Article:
Where the assessee transferred its undertaking under a scheme of demerger which provided that neither the assessee nor its shareholders would receive any consideration from the transferee company as the value of the liabilities taken over were more than the value of the assets taken over and the assessee treated the difference between the said liabilities and assets as a capital reserve and the question arose whether such difference was assessable to tax, Held:
Of the two formulas available, the formula adopted by the assessee, i.e. of taking the difference between the indexed book value on the date of conversion and the sale proceeds as long-term capital gains, being beneficial to the assessee, should be adopted. No part of the gains can be assessed as business income.
Where the AO had granted deduction under sections 80HH & 80-I in the year of formation of the new industrial undertaking, he could not, in a subsequent year, deny the deduction on the ground that the conditions are not fulfilled, if he has not withdrawn the deduction granted in the earlier year.
Where the assessee had earned freight income by transporting cargo in international traffic through ‘slot charter’ arrangements on ships owned by other enterprises and the question arose whether such profits arose from “operation of ships”, held: that in view of the OECD Commentary, Article 9 of the India-UK DTAA must be interpreted as applying not only to income arising directly from the operation of ships but also to income arising from ancillary operations such as transportation of cargo through ships owned by other enterprises.
Where the assessee was a co.op society and it and its members entered into a development agreement with a builder pursuant to which Tranferable Development Rights (TDR) entitled to be received under the Development Control Regulations was assigned to the developer for the repairs and redevelopment of the building and the construction of additional floors, held that the TDRs were owned by the flat owners individually and as no consideration for the transfer of the TDRs was received by the assessee society nor any area in the constructed portion was allocated to the assessee society, it was not chargeable to tax. Noted that even in the case of flat owners the Mumbai Bench had held in Jethalal D. Mehta vs. DCIT (2005) 2 SOT 422 that the receipts on sale of TDRs were not chargeable to tax in their hands.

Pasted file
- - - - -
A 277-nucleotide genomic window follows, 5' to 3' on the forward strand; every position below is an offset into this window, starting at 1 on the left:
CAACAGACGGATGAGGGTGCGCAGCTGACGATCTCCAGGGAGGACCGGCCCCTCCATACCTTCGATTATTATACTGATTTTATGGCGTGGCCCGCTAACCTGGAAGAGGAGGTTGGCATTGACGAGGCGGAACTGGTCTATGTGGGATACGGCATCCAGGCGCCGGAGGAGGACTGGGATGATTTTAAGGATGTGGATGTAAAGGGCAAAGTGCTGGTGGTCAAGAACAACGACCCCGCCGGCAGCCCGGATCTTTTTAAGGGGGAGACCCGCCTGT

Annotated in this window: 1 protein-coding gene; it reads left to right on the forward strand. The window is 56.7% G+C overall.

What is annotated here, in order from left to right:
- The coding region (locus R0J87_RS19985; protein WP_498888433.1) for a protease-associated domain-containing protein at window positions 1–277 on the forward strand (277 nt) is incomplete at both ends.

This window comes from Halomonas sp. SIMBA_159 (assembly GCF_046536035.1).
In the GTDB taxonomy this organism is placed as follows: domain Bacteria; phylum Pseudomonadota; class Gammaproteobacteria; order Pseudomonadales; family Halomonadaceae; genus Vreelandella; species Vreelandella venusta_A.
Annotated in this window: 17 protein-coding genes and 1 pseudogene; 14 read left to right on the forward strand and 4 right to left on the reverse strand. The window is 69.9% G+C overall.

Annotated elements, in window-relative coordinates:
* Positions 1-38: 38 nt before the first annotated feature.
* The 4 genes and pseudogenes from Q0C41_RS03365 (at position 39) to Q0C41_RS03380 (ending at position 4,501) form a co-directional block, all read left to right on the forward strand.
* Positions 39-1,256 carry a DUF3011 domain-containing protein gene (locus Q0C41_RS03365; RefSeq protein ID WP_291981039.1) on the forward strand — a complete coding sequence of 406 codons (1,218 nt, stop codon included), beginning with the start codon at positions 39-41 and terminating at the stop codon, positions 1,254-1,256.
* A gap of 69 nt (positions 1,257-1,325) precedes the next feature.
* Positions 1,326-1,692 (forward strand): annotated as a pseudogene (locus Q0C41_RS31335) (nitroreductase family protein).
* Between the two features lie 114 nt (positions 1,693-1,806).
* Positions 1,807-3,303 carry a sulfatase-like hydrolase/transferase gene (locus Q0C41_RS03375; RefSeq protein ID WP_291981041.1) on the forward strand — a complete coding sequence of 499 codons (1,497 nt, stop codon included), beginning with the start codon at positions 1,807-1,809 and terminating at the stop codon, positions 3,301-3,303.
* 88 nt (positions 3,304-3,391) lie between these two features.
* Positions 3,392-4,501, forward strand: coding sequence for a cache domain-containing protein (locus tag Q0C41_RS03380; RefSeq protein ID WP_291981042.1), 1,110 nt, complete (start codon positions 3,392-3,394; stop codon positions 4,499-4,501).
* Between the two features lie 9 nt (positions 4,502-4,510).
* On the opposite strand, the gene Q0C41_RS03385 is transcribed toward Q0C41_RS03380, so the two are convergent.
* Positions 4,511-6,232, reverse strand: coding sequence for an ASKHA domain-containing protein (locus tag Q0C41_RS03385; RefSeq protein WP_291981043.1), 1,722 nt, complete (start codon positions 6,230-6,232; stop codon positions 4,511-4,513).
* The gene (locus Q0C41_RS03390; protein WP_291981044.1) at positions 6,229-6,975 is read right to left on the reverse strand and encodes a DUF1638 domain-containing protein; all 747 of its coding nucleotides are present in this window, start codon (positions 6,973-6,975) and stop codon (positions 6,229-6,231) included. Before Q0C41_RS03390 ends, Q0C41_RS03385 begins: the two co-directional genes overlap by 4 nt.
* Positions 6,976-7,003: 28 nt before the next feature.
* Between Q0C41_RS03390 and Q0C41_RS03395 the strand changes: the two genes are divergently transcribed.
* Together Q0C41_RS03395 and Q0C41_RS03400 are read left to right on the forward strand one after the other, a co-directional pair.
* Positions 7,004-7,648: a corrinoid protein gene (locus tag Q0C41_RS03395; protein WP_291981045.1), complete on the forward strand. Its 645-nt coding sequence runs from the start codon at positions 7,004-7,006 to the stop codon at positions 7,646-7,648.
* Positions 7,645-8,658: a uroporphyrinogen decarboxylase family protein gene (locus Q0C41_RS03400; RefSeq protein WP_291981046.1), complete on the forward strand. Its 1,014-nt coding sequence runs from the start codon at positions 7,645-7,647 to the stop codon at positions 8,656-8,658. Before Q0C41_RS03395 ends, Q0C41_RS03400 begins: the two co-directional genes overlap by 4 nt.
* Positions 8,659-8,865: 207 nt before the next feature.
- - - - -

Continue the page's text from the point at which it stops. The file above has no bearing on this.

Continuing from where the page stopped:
Even prior to the amendment to s. 43(5) by the Finance Act 2005 w.e.f 1.4.2006, dealings in Futures & Options and other derivatives products cannot be treated as speculative transactions as they are special kind of transactions, not involving purchase and sale of shares and consequently the loss arising therefrom cannot be treated as a speculation loss.
In ACIT vs. Rogini Garments 108 ITD 49, the Chennai Special Bench of the ITAT held that in view of s. 80-IA (9), relief under s. 80-IA had to be deducted from the profits and gains before computing relief u/s 80-HHC. M/s SCM Creations was an intervener in that case and a common judgement was passed. The Madras has reversed the judgement of the Special Bench and held that relief u/s 80-IA should not be deducted from profits and gains of business before computing relief u/s 80-HHC.
It is a precondition to invoking s. 158BD that the AO must, in the course of s. 158BC proceedings, record satisfaction that the income belongs to the other person. In the absence of such finding, s. 158BD cannot be invoked. The satisfaction must be objective and not subjective. It must be recorded before jurisdiction is exercised. Even though no time limit is prescribed, there is an implied time limit for giving such finding i.e. the period prescribed in s. 158BE for framing the s. 158BC assessment
Where the assessee was assessed at Delhi but a notice u/s 148 was issued by the AO in Ghaziabad and the assessee had protested the usurpation of jurisdiction from the beginning
Where the assesee was a captive company rendering software development services to its parent company and was entitled to receive actual cost + 5% and it was agreed that the Transactional Net Margin Method (“TNMM”) was the appropriate method for determining arms’ length price.